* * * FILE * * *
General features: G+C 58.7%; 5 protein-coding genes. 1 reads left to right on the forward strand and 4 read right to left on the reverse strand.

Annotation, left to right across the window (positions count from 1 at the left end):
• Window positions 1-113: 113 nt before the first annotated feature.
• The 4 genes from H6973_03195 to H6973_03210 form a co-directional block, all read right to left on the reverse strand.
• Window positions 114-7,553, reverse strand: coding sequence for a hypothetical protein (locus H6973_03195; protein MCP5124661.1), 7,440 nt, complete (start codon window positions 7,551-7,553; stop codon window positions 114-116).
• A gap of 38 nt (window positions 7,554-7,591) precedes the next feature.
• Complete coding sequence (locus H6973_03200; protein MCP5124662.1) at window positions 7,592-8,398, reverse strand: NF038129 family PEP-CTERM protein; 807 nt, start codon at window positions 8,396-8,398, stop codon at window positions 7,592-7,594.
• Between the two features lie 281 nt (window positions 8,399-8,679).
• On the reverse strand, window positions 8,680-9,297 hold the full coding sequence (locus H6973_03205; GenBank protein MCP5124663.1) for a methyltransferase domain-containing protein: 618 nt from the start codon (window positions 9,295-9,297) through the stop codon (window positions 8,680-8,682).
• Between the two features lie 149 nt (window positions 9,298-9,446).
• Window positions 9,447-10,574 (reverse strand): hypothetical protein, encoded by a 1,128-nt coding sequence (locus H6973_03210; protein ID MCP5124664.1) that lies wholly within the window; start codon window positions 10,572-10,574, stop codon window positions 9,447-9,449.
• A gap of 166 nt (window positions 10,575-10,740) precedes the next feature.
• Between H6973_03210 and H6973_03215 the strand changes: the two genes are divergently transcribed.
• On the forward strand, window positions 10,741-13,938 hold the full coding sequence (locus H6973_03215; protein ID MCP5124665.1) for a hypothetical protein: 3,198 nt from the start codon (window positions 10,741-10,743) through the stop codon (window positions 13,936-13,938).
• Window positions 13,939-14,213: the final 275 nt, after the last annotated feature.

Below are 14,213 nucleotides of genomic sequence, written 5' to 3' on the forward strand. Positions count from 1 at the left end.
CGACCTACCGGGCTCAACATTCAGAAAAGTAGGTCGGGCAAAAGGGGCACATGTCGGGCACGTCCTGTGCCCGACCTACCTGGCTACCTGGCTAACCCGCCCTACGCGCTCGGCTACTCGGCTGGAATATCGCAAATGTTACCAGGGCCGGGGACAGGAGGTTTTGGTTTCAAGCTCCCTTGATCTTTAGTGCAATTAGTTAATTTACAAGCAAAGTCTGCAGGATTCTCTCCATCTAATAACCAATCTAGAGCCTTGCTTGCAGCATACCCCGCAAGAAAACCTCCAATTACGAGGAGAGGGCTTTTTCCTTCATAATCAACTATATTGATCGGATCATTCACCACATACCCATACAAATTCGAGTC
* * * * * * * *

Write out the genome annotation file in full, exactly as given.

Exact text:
General features: G+C 58.7%; 5 protein-coding genes. 1 reads left to right on the forward strand and 4 read right to left on the reverse strand.

Annotation, left to right across the window (positions count from 1 at the left end):
• Window positions 1-113: 113 nt before the first annotated feature.
• The 4 genes from H6973_03195 to H6973_03210 form a co-directional block, all read right to left on the reverse strand.
• Window positions 114-7,553, reverse strand: coding sequence for a hypothetical protein (locus H6973_03195; protein MCP5124661.1), 7,440 nt, complete (start codon window positions 7,551-7,553; stop codon window positions 114-116).
• A gap of 38 nt (window positions 7,554-7,591) precedes the next feature.
• Complete coding sequence (locus H6973_03200; protein MCP5124662.1) at window positions 7,592-8,398, reverse strand: NF038129 family PEP-CTERM protein; 807 nt, start codon at window positions 8,396-8,398, stop codon at window positions 7,592-7,594.
• Between the two features lie 281 nt (window positions 8,399-8,679).
• On the reverse strand, window positions 8,680-9,297 hold the full coding sequence (locus H6973_03205; GenBank protein MCP5124663.1) for a methyltransferase domain-containing protein: 618 nt from the start codon (window positions 9,295-9,297) through the stop codon (window positions 8,680-8,682).
• Between the two features lie 149 nt (window positions 9,298-9,446).
• Window positions 9,447-10,574 (reverse strand): hypothetical protein, encoded by a 1,128-nt coding sequence (locus H6973_03210; protein ID MCP5124664.1) that lies wholly within the window; start codon window positions 10,572-10,574, stop codon window positions 9,447-9,449.
• A gap of 166 nt (window positions 10,575-10,740) precedes the next feature.
• Between H6973_03210 and H6973_03215 the strand changes: the two genes are divergently transcribed.
• On the forward strand, window positions 10,741-13,938 hold the full coding sequence (locus H6973_03215; protein ID MCP5124665.1) for a hypothetical protein: 3,198 nt from the start codon (window positions 10,741-10,743) through the stop codon (window positions 13,936-13,938).
• Window positions 13,939-14,213: the final 275 nt, after the last annotated feature.

Below are 14,213 nucleotides of genomic sequence, written 5' to 3' on the forward strand. Positions count from 1 at the left end.
CGACCTACCGGGCTCAACATTCAGAAAAGTAGGTCGGGCAAAAGGGGCACATGTCGGGCACGTCCTGTGCCCGACCTACCTGGCTACCTGGCTAACCCGCCCTACGCGCTCGGCTACTCGGCTGGAATATCGCAAATGTTACCAGGGCCGGGGACAGGAGGTTTTGGTTTCAAGCTCCCTTGATCTTTAGTGCAATTAGTTAATTTACAAGCAAAGTCTGCAGGATTCTCTCCATCTAATAACCAATCTAGAGCCTTGCTTGCAGCATACCCCGCAAGAAAACCTCCAATTACGAGGAGAGGGCTTTTTCCTTCATAATCAACTATATTGATCGGATCATTCACCACATACCCATACAAATTCGAGTC